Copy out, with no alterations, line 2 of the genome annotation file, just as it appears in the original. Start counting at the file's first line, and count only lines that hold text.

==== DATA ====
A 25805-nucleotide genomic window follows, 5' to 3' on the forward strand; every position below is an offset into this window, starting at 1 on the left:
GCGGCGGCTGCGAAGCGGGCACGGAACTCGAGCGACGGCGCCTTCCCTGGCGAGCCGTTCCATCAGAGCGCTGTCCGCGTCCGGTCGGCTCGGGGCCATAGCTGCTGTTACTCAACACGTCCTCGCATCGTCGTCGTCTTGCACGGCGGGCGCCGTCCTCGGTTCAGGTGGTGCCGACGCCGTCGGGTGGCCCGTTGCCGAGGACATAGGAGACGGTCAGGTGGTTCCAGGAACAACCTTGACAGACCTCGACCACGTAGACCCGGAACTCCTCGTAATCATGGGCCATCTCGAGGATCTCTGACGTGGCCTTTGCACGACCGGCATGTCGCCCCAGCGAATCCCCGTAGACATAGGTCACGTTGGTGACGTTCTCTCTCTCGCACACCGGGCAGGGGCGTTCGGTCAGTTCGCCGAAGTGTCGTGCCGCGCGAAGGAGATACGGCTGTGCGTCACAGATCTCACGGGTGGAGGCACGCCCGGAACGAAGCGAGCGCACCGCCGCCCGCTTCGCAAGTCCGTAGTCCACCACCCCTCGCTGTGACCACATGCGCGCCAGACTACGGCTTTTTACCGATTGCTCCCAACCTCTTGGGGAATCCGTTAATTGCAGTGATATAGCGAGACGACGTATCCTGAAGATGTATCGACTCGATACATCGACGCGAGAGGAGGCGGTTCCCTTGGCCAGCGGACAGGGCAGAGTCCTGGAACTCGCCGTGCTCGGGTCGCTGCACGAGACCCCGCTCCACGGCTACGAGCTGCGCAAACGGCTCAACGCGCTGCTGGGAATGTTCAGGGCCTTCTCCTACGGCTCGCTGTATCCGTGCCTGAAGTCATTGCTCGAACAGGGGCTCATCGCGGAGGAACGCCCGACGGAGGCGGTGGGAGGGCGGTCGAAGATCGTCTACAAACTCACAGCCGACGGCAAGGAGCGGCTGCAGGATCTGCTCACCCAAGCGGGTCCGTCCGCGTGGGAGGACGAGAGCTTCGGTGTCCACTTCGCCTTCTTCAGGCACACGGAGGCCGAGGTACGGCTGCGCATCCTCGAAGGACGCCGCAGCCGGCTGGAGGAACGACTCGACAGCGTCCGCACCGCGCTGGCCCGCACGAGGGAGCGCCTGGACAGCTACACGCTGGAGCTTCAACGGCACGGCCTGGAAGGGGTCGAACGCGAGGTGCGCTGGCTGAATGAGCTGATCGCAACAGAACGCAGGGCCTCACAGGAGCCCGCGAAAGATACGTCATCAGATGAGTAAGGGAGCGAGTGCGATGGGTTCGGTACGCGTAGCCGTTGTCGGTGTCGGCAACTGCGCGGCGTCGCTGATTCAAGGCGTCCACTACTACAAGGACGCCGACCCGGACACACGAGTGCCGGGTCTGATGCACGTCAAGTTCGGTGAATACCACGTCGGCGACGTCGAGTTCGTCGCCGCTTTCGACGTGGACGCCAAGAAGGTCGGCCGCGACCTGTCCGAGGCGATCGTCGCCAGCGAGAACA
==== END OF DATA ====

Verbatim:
GCGGCGGCTGCGAAGCGGGCACGGAACTCGAGCGACGGCGCCTTCCCTGGCGAGCCGTTCCATCAGAGCGCTGTCCGCGTCCGGTCGGCTCGGGGCCATAGCTGCTGTTACTCAACACGTCCTCGCATCGTCGTCGTCTTGCACGGCGGGCGCCGTCCTCGGTTCAGGTGGTGCCGACGCCGTCGGGTGGCCCGTTGCCGAGGACATAGGAGACGGTCAGGTGGTTCCAGGAACAACCTTGACAGACCTCGACCACGTAGACCCGGAACTCCTCGTAATCATGGGCCATCTCGAGGATCTCTGACGTGGCCTTTGCACGACCGGCATGTCGCCCCAGCGAATCCCCGTAGACATAGGTCACGTTGGTGACGTTCTCTCTCTCGCACACCGGGCAGGGGCGTTCGGTCAGTTCGCCGAAGTGTCGTGCCGCGCGAAGGAGATACGGCTGTGCGTCACAGATCTCACGGGTGGAGGCACGCCCGGAACGAAGCGAGCGCACCGCCGCCCGCTTCGCAAGTCCGTAGTCCACCACCCCTCGCTGTGACCACATGCGCGCCAGACTACGGCTTTTTACCGATTGCTCCCAACCTCTTGGGGAATCCGTTAATTGCAGTGATATAGCGAGACGACGTATCCTGAAGATGTATCGACTCGATACATCGACGCGAGAGGAGGCGGTTCCCTTGGCCAGCGGACAGGGCAGAGTCCTGGAACTCGCCGTGCTCGGGTCGCTGCACGAGACCCCGCTCCACGGCTACGAGCTGCGCAAACGGCTCAACGCGCTGCTGGGAATGTTCAGGGCCTTCTCCTACGGCTCGCTGTATCCGTGCCTGAAGTCATTGCTCGAACAGGGGCTCATCGCGGAGGAACGCCCGACGGAGGCGGTGGGAGGGCGGTCGAAGATCGTCTACAAACTCACAGCCGACGGCAAGGAGCGGCTGCAGGATCTGCTCACCCAAGCGGGTCCGTCCGCGTGGGAGGACGAGAGCTTCGGTGTCCACTTCGCCTTCTTCAGGCACACGGAGGCCGAGGTACGGCTGCGCATCCTCGAAGGACGCCGCAGCCGGCTGGAGGAACGACTCGACAGCGTCCGCACCGCGCTGGCCCGCACGAGGGAGCGCCTGGACAGCTACACGCTGGAGCTTCAACGGCACGGCCTGGAAGGGGTCGAACGCGAGGTGCGCTGGCTGAATGAGCTGATCGCAACAGAACGCAGGGCCTCACAGGAGCCCGCGAAAGATACGTCATCAGATGAGTAAGGGAGCGAGTGCGATGGGTTCGGTACGCGTAGCCGTTGTCGGTGTCGGCAACTGCGCGGCGTCGCTGATTCAAGGCGTCCACTACTACAAGGACGCCGACCCGGACACACGAGTGCCGGGTCTGATGCACGTCAAGTTCGGTGAATACCACGTCGGCGACGTCGAGTTCGTCGCCGCTTTCGACGTGGACGCCAAGAAGGTCGGCCGCGACCTGTCCGAGGCGATCGTCGCCAGCGAGAACA